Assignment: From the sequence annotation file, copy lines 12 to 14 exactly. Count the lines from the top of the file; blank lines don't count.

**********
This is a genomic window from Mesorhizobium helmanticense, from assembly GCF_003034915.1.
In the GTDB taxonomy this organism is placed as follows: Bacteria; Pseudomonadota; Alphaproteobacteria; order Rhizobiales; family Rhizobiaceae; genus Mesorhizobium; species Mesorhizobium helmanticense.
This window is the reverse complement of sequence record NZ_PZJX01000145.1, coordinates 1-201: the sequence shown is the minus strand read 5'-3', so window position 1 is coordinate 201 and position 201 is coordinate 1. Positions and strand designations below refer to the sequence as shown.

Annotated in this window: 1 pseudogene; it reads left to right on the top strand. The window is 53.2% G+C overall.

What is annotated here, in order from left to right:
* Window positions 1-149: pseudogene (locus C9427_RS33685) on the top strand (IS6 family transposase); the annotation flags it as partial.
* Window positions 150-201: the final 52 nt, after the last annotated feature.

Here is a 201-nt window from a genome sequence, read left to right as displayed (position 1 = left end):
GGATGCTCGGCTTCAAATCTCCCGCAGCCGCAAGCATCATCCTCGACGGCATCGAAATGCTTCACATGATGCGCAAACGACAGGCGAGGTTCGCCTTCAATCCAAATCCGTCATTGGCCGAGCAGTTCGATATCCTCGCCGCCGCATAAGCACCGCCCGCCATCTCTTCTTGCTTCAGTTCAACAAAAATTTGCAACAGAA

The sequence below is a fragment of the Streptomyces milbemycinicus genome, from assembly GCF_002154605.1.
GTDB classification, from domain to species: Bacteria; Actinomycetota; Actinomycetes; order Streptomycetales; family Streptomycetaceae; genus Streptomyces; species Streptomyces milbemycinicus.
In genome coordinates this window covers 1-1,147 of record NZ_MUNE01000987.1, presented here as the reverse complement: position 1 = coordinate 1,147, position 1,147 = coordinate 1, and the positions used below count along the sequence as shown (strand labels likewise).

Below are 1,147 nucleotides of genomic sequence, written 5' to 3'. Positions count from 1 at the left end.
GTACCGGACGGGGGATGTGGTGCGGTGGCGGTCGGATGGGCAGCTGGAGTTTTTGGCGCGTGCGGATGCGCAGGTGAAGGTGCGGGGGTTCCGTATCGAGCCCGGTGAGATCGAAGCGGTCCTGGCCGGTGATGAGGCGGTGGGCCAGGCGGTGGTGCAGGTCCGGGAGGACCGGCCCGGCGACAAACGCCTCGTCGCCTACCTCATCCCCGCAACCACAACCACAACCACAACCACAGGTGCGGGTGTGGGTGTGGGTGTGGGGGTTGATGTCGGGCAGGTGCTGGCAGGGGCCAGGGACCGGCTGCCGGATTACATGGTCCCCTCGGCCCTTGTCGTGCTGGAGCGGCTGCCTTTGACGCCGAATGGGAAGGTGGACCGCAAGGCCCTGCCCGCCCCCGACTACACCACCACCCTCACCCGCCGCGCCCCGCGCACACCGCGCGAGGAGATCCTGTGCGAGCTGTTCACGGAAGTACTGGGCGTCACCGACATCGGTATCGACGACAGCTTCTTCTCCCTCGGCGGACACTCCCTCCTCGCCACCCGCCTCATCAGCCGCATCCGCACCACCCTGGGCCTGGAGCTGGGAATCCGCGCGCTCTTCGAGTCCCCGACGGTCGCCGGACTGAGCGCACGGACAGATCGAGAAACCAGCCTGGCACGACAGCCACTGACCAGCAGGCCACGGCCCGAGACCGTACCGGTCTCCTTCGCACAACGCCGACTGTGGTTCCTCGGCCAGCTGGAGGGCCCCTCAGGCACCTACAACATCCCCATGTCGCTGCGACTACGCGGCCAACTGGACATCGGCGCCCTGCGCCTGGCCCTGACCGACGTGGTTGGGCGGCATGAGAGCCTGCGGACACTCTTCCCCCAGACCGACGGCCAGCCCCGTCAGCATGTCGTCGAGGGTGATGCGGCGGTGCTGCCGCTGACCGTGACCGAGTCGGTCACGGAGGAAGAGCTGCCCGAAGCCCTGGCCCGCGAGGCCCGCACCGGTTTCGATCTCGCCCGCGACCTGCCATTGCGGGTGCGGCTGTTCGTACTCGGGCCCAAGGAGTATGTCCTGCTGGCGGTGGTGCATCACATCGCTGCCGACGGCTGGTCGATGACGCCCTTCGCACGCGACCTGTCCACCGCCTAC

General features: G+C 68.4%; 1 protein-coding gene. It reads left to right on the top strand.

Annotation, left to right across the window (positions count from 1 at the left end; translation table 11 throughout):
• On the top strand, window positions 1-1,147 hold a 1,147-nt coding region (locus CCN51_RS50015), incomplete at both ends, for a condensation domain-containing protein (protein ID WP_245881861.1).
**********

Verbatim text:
In genome coordinates this window covers 1-1,147 of record NZ_MUNE01000987.1, presented here as the reverse complement: position 1 = coordinate 1,147, position 1,147 = coordinate 1, and the positions used below count along the sequence as shown (strand labels likewise).

Below are 1,147 nucleotides of genomic sequence, written 5' to 3'. Positions count from 1 at the left end.
GTACCGGACGGGGGATGTGGTGCGGTGGCGGTCGGATGGGCAGCTGGAGTTTTTGGCGCGTGCGGATGCGCAGGTGAAGGTGCGGGGGTTCCGTATCGAGCCCGGTGAGATCGAAGCGGTCCTGGCCGGTGATGAGGCGGTGGGCCAGGCGGTGGTGCAGGTCCGGGAGGACCGGCCCGGCGACAAACGCCTCGTCGCCTACCTCATCCCCGCAACCACAACCACAACCACAACCACAGGTGCGGGTGTGGGTGTGGGTGTGGGGGTTGATGTCGGGCAGGTGCTGGCAGGGGCCAGGGACCGGCTGCCGGATTACATGGTCCCCTCGGCCCTTGTCGTGCTGGAGCGGCTGCCTTTGACGCCGAATGGGAAGGTGGACCGCAAGGCCCTGCCCGCCCCCGACTACACCACCACCCTCACCCGCCGCGCCCCGCGCACACCGCGCGAGGAGATCCTGTGCGAGCTGTTCACGGAAGTACTGGGCGTCACCGACATCGGTATCGACGACAGCTTCTTCTCCCTCGGCGGACACTCCCTCCTCGCCACCCGCCTCATCAGCCGCATCCGCACCACCCTGGGCCTGGAGCTGGGAATCCGCGCGCTCTTCGAGTCCCCGACGGTCGCCGGACTGAGCGCACGGACAGATCGAGAAACCAGCCTGGCACGACAGCCACTGACCAGCAGGCCACGGCCCGAGACCGTACCGGTCTCCTTCGCACAACGCCGACTGTGGTTCCTCGGCCAGCTGGAGGGCCCCTCAGGCACCTACAACATCCCCATGTCGCTGCGACTACGCGGCCAACTGGACATCGGCGCCCTGCGCCTGGCCCTGACCGACGTGGTTGGGCGGCATGAGAGCCTGCGGACACTCTTCCCCCAGACCGACGGCCAGCCCCGTCAGCATGTCGTCGAGGGTGATGCGGCGGTGCTGCCGCTGACCGTGACCGAGTCGGTCACGGAGGAAGAGCTGCCCGAAGCCCTGGCCCGCGAGGCCCGCACCGGTTTCGATCTCGCCCGCGACCTGCCATTGCGGGTGCGGCTGTTCGTACTCGGGCCCAAGGAGTATGTCCTGCTGGCGGTGGTGCATCACATCGCTGCCGACGGCTGGTCGATGACGCCCTTCGCACGCGACCTGTCCACCGCCTAC